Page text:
There are a lot of women on the earth.  And a lot of them end up having babies.  The whole childbirth thing has been going on for a pretty long time, it’s nothing new.  The science behind creating a baby is fascinating.  Yes, it is a miracle (although I kinda hate that word), and delivering a baby into the world is something that deserves celebration.  It’s a lot of work for Mommy to get that baby out, and it’s stressful for her partner standing beside her.

It is not a spectator sport, and it’s not a competition.

That’s why paragraphs like this drive me crazy (full article here):

Soon I was sitting in a blow-up kiddie swimming pool in my backyard with my midwives, family, and friends gathered around. My dear husband was in the pool with me, encouraging me, telling me that I was powerful, capable and beautiful

Really?  During both of my deliveries, my dear husband was hoping I didn’t break his hand and punch him in the face.  He certainly was encouraging… he was encouraging me NOT to hurt him and to stop screaming profanities at the nurses.  Midwives? Family? Friend gathered around?  I think not.  That room looked like a murder scene by the time I was done.  I looked like I had been hit by a truck.  Who wants to come watch?  Anyone?  Anyone??

Then there’s this gem from the same article:

While my daughters’ births were very different — Rumi was born in 14 hours under a jasmine vine, while Indi was born in four hours under a honeysuckle bush — each was a truly magical experience. I brought my girls out of my body and into nature, and I hope this early experience inspires them to remember their ties to the earth.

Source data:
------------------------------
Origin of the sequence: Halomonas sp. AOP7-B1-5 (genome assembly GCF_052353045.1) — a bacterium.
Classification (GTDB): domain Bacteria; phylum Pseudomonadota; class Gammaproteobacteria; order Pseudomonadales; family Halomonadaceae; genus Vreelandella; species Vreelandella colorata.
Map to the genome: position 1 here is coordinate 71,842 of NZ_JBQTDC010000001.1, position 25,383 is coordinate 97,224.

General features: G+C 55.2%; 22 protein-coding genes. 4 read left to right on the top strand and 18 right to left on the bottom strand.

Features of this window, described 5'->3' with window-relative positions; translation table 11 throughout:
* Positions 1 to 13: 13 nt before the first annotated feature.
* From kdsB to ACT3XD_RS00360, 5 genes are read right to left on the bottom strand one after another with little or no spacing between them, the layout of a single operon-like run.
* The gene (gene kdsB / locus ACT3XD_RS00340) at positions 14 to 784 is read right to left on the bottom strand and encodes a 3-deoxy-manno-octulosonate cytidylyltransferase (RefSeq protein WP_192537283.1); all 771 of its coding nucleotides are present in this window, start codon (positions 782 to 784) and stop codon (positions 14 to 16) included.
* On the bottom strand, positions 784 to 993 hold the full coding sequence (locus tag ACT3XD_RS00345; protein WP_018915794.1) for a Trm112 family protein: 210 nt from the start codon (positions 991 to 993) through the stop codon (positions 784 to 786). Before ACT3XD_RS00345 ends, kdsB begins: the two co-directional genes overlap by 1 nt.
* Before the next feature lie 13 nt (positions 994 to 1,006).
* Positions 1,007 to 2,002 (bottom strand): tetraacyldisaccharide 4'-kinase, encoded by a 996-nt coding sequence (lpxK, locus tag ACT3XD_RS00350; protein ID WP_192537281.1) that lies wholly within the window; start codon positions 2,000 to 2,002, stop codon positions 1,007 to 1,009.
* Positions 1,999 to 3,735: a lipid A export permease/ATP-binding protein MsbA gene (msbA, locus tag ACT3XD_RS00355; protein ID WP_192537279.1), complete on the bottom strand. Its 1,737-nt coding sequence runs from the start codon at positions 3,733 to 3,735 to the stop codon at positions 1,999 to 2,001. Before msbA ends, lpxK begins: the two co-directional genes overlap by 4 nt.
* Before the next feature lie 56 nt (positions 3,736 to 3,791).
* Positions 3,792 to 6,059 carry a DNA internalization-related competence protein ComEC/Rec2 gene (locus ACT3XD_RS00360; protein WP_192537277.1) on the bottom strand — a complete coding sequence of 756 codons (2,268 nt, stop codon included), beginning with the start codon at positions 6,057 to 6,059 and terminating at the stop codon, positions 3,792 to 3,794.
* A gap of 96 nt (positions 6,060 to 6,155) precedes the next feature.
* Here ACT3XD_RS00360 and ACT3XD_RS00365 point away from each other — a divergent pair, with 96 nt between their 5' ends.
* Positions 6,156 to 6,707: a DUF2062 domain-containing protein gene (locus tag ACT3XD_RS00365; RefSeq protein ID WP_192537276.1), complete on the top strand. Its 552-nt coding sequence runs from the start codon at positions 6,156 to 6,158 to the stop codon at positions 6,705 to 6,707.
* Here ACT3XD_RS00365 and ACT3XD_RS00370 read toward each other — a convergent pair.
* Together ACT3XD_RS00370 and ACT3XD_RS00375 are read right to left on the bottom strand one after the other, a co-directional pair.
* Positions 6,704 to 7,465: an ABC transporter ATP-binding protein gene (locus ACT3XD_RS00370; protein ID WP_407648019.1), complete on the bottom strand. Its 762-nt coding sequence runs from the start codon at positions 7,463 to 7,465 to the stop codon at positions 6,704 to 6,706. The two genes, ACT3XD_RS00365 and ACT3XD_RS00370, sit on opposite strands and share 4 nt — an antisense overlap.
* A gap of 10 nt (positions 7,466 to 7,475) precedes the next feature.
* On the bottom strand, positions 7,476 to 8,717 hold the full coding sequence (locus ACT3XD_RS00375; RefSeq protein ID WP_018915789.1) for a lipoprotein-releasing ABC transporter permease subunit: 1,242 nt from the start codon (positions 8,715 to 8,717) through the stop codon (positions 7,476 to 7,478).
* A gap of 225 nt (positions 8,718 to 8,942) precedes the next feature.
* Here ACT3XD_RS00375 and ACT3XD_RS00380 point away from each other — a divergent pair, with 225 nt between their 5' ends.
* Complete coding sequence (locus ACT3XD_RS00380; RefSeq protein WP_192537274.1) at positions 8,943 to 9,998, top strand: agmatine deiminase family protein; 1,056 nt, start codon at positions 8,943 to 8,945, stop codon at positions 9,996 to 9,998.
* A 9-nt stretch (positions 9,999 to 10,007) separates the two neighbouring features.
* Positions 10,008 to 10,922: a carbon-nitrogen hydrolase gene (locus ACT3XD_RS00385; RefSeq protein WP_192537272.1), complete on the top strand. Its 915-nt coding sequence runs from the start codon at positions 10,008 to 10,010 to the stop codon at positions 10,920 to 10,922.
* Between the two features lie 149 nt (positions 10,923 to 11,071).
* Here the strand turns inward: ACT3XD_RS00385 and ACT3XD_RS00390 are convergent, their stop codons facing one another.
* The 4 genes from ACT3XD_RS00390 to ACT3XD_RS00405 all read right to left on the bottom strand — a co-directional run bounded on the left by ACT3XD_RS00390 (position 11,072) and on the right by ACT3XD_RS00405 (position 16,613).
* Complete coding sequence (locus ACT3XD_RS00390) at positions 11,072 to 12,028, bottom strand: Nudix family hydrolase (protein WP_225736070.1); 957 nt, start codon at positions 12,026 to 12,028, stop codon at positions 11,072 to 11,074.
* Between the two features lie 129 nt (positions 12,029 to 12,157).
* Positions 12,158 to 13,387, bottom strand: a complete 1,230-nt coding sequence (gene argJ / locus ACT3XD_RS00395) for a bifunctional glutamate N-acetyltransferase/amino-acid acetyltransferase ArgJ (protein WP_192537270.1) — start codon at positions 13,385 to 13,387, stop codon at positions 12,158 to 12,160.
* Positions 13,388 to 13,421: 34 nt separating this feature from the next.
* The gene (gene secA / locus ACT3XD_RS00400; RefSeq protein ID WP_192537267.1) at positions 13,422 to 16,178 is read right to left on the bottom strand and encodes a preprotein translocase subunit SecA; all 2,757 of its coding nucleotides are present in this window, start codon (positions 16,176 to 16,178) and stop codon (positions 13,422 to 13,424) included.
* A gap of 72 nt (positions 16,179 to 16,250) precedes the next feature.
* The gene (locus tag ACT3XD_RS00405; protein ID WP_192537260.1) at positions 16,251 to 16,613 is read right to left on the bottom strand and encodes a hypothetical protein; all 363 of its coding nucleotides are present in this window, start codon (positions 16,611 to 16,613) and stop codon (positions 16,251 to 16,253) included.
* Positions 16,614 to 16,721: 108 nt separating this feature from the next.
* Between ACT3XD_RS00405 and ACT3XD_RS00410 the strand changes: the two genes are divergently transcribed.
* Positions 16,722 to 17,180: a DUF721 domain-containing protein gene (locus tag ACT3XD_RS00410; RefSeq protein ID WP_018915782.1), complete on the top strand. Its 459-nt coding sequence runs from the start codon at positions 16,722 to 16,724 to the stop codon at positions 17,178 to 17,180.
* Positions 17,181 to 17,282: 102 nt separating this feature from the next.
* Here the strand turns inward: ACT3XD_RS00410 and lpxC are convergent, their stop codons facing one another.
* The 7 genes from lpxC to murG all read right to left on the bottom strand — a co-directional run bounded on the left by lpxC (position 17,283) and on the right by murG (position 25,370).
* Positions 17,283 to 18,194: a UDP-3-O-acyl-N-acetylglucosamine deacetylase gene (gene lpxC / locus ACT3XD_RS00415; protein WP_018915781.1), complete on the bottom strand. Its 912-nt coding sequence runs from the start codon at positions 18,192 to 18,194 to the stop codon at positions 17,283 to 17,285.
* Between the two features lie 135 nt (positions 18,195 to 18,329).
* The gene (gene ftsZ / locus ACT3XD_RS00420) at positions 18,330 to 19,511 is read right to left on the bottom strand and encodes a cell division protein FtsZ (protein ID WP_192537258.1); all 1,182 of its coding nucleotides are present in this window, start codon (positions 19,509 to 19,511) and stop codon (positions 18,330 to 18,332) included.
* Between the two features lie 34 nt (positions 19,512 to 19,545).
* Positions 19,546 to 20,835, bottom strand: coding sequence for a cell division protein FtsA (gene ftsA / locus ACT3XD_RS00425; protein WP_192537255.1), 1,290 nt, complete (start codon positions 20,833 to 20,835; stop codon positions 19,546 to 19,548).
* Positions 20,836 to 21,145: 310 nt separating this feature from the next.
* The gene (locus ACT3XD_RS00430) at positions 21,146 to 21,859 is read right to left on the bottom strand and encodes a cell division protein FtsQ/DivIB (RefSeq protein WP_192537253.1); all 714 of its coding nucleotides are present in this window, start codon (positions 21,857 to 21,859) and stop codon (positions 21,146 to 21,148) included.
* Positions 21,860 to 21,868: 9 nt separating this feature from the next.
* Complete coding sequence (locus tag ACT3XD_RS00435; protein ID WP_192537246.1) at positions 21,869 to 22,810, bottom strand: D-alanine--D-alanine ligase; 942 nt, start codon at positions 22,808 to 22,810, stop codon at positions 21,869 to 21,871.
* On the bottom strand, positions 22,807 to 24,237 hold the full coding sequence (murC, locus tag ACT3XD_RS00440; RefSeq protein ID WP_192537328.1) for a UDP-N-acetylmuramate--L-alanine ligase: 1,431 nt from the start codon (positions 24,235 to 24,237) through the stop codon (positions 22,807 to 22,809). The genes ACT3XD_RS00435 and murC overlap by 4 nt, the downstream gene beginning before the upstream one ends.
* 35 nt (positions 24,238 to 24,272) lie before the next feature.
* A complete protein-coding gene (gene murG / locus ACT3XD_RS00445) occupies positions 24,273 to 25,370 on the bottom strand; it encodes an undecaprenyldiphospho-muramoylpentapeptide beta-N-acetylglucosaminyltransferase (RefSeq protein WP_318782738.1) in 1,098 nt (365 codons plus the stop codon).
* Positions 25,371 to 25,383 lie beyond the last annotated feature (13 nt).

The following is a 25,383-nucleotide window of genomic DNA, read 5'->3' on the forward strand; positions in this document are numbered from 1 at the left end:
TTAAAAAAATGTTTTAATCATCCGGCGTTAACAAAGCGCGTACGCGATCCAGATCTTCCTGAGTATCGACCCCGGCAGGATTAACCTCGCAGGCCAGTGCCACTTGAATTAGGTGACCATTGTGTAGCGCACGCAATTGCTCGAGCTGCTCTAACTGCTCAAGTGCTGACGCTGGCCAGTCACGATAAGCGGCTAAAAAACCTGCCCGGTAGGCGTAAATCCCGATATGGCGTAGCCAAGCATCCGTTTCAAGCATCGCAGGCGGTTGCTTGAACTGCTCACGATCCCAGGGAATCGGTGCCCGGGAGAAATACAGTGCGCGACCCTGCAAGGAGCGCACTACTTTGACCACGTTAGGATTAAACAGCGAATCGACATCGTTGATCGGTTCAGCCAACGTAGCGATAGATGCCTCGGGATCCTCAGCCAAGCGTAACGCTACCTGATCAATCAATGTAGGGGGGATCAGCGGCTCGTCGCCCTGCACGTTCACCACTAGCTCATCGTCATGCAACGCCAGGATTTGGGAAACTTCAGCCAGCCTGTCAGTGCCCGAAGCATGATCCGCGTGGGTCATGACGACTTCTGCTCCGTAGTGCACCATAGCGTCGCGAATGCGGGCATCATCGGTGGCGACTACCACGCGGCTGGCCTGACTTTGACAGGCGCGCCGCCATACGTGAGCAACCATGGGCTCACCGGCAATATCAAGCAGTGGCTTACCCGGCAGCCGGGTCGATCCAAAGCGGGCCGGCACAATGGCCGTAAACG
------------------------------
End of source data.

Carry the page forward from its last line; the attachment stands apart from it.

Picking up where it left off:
My poor kids were born under florescent lights and sterile conditions of a hospital room – boo hoo.  I’m sure they won’t grow up feeling traumatized that I didn’t bring in a honeysuckle bush for the occasion.

So what’s my point?

My point is that women have to stop writing things like this, because us “normal” people can’t keep up.  It’s hard enough just making it through the day; we don’t need to worry about if we’re doing it right, or if we’re doing it good enough.  It’s not a competition, whether this was the intent of the article or not.

Plus, who really cares?

Reading about your beautiful, perfect childbirth just makes me feel like mine weren’t.  I know that bringing children in the world is pretty awesome.  It’s not pretty, but the end result is pretty cool – you made a person.  But deep down, waaaaay down, there’s part of me that wonders, could I (should I) have done it differently?  Did I do it well enough?

Ridiculous huh?

I have a good friend who sent me this article recently.  It’s me.  It was her too.  Should we feel guilty about feeling the same way as this author?  (This is a very good article, whether you agree with the author or not)

Thoughts?  Why do we feel like we need to stand out, or be the best at the whole childbirth thing? 

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6 thoughts on “Childbirth Is Beautiful, Right? Right?? {A Rant}